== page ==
When the Spanish Conquistadores had difficulty in subduing the ferocious indigenous tribes of eastern Bolivia, they invited the Jesuits in to have a go. This Catholic order trained the indians in construction, and as a result ten glorious, ornate wooden churches, sparkling with gold leaf, were built in the small communities of adobe huts where the newly settled populations lived. The Chiquitanos also crafted the musical instruments they used to perform baroque pieces, many of which were composed in situ.
Following the expulsion of the Jesuits these churches fell into disrepair but now they have been restored to their former glory, and the musical skills and performances resurrected. On this intriguing trip you will penetrate deep into rural Bolivia to discover the isolated churches and the modest but amiable little towns and villages in which they are found. Be among the first to discover this magic.
Day 1: Depart from Santa Cruz in a private vehicle with driver and English-speaking guide heading through fields of cattle, sunflowers and small immigrant and river -fishing communities, arriving at the tranquil little town San Javier, where a cluster of adobe houses surrounds a broad leafy plaza dominated by the pitched-roof wooden mission church, decorated with graceful frescoes. Continue through undulating cattle country to the larger town Concepción, whose church is more ornate, featuring abundant gold and silver leaf. Dinner and overnight in a colonial-style hotel.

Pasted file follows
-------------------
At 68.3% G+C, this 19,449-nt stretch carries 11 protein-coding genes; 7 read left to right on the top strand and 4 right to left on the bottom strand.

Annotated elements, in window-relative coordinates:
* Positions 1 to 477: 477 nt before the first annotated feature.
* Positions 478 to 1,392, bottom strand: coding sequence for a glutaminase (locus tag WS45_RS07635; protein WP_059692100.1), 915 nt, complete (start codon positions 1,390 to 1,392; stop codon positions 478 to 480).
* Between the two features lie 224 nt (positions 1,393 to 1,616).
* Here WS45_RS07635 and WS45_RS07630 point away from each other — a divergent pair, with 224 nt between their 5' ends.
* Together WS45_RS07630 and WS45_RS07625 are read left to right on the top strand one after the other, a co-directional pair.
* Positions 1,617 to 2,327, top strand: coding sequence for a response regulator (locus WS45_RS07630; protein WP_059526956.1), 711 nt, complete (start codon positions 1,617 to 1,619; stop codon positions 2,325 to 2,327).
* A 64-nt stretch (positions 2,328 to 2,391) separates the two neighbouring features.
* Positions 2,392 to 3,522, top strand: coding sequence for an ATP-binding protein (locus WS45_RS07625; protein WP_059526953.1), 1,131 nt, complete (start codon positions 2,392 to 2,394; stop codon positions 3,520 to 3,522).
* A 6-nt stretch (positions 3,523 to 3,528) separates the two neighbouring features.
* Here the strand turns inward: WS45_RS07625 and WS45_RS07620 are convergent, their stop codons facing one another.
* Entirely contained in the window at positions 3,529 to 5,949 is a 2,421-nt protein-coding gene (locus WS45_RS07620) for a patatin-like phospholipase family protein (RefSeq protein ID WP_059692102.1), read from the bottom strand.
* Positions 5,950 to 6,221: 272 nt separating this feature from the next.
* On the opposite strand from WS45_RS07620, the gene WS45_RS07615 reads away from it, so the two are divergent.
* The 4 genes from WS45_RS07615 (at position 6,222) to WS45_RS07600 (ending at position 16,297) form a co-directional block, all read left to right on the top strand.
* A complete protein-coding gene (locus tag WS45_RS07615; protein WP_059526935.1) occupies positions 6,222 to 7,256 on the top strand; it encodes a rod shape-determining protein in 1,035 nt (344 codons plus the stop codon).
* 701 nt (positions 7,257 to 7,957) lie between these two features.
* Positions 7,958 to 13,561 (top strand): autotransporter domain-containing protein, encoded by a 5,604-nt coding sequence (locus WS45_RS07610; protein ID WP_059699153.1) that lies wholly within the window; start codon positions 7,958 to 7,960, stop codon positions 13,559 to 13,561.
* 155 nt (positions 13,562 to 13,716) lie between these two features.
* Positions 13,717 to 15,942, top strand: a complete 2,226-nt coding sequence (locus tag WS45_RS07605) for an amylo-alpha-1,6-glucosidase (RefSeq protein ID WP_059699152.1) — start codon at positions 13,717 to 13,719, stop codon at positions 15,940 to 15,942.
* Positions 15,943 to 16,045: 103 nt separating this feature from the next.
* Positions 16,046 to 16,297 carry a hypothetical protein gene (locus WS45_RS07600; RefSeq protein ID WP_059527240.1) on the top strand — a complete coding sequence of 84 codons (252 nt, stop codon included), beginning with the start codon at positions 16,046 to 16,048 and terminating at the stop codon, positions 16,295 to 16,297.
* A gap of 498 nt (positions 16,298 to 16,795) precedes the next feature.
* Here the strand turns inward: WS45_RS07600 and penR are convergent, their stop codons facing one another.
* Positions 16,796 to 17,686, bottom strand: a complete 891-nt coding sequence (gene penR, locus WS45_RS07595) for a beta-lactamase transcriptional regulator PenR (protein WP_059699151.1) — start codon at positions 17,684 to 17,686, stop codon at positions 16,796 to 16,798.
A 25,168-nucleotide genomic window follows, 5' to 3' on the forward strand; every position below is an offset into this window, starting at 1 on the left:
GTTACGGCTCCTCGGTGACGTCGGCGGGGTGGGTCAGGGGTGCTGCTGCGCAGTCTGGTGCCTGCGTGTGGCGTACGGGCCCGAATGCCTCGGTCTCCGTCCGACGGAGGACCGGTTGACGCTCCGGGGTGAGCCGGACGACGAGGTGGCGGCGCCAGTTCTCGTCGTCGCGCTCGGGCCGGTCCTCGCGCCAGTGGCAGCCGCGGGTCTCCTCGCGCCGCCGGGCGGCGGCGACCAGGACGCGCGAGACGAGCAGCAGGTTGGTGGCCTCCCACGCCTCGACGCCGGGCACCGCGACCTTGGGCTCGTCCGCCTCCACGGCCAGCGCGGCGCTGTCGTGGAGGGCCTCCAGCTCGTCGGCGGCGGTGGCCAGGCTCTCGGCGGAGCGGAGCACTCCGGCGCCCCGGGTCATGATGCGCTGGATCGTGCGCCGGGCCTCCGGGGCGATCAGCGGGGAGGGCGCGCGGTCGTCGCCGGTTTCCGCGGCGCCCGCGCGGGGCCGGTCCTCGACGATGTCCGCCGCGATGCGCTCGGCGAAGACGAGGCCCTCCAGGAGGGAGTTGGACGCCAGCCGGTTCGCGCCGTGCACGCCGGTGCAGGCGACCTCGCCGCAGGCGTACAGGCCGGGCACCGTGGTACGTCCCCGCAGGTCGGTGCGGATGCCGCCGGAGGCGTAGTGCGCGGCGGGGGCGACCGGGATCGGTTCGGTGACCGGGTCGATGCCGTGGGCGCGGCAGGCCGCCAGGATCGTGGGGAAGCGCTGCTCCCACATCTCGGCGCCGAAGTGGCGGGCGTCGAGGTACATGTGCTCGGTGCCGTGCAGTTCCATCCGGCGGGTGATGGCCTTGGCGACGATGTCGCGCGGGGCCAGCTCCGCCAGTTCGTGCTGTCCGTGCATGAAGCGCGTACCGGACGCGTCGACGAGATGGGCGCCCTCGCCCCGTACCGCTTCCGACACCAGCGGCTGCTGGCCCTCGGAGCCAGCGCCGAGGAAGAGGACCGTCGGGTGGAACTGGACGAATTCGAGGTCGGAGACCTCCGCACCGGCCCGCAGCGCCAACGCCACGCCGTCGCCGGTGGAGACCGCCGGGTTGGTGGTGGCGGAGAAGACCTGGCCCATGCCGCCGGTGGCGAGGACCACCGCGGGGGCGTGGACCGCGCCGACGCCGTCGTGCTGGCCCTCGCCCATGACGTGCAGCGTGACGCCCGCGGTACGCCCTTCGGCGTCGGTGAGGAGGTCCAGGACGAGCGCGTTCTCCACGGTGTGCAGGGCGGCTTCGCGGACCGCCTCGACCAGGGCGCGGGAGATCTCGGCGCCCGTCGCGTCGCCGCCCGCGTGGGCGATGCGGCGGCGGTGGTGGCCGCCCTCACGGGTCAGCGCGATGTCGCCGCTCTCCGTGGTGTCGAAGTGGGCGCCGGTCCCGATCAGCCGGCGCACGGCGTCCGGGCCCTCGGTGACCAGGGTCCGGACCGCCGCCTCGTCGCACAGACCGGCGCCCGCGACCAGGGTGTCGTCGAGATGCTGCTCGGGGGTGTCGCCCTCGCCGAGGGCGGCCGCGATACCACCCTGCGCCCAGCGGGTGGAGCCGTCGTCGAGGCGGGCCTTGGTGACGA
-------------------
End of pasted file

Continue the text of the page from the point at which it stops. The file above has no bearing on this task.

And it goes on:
Day 2: Visit the church, the two museums and the town before continuing via a visit to an enterprising weaving community to San Ignacio, where the church is equally ornate but contrasts with Concepción’s. Wildlife such as caimans and parakeets can be observed in the low forest and wetlands either side of the dirt (currently being paved) road. Dinner and overnight in the town.
Day 3:Following a remote, little used country road, you visit three more villages each with its own distinctive church including San Raphael, with a carved pulpit representing Bolivian children being received by Christ and Santa Ana, the only one with an organ where Bach is played by a local man. Arrive at San José, where the church is the only one built from brick and where frescoes narrate stories from the Spanish occupation. Dinner and overnight.
Day 4: Return to Santa Cruz on the new, good paved road which leads to the Brazilian border.